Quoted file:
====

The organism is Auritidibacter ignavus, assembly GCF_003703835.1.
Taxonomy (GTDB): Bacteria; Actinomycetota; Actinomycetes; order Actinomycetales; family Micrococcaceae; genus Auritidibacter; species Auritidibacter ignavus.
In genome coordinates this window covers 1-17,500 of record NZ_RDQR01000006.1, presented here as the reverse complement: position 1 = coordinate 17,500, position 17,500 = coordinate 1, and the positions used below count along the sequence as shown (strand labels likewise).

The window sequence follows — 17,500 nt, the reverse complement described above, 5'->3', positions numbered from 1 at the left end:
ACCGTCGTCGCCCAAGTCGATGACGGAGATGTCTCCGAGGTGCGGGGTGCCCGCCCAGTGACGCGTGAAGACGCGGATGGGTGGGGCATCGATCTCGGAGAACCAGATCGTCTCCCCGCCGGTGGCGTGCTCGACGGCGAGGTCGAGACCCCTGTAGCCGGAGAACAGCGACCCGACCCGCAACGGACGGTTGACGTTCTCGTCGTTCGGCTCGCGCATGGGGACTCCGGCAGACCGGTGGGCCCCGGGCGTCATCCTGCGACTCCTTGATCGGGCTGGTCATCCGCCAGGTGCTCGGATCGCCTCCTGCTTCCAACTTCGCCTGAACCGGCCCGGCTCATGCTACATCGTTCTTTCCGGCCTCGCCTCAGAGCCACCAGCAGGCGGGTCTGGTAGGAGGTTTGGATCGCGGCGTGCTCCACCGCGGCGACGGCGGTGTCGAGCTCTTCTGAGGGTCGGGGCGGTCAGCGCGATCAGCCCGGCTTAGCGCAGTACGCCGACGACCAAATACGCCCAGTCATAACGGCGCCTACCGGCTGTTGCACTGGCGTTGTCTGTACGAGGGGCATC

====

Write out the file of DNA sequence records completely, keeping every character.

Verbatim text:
The organism is Auritidibacter ignavus, assembly GCF_003703835.1.
Taxonomy (GTDB): Bacteria; Actinomycetota; Actinomycetes; order Actinomycetales; family Micrococcaceae; genus Auritidibacter; species Auritidibacter ignavus.
In genome coordinates this window covers 1-17,500 of record NZ_RDQR01000006.1, presented here as the reverse complement: position 1 = coordinate 17,500, position 17,500 = coordinate 1, and the positions used below count along the sequence as shown (strand labels likewise).

The window sequence follows — 17,500 nt, the reverse complement described above, 5'->3', positions numbered from 1 at the left end:
ACCGTCGTCGCCCAAGTCGATGACGGAGATGTCTCCGAGGTGCGGGGTGCCCGCCCAGTGACGCGTGAAGACGCGGATGGGTGGGGCATCGATCTCGGAGAACCAGATCGTCTCCCCGCCGGTGGCGTGCTCGACGGCGAGGTCGAGACCCCTGTAGCCGGAGAACAGCGACCCGACCCGCAACGGACGGTTGACGTTCTCGTCGTTCGGCTCGCGCATGGGGACTCCGGCAGACCGGTGGGCCCCGGGCGTCATCCTGCGACTCCTTGATCGGGCTGGTCATCCGCCAGGTGCTCGGATCGCCTCCTGCTTCCAACTTCGCCTGAACCGGCCCGGCTCATGCTACATCGTTCTTTCCGGCCTCGCCTCAGAGCCACCAGCAGGCGGGTCTGGTAGGAGGTTTGGATCGCGGCGTGCTCCACCGCGGCGACGGCGGTGTCGAGCTCTTCTGAGGGTCGGGGCGGTCAGCGCGATCAGCCCGGCTTAGCGCAGTACGCCGACGACCAAATACGCCCAGTCATAACGGCGCCTACCGGCTGTTGCACTGGCGTTGTCTGTACGAGGGGCATC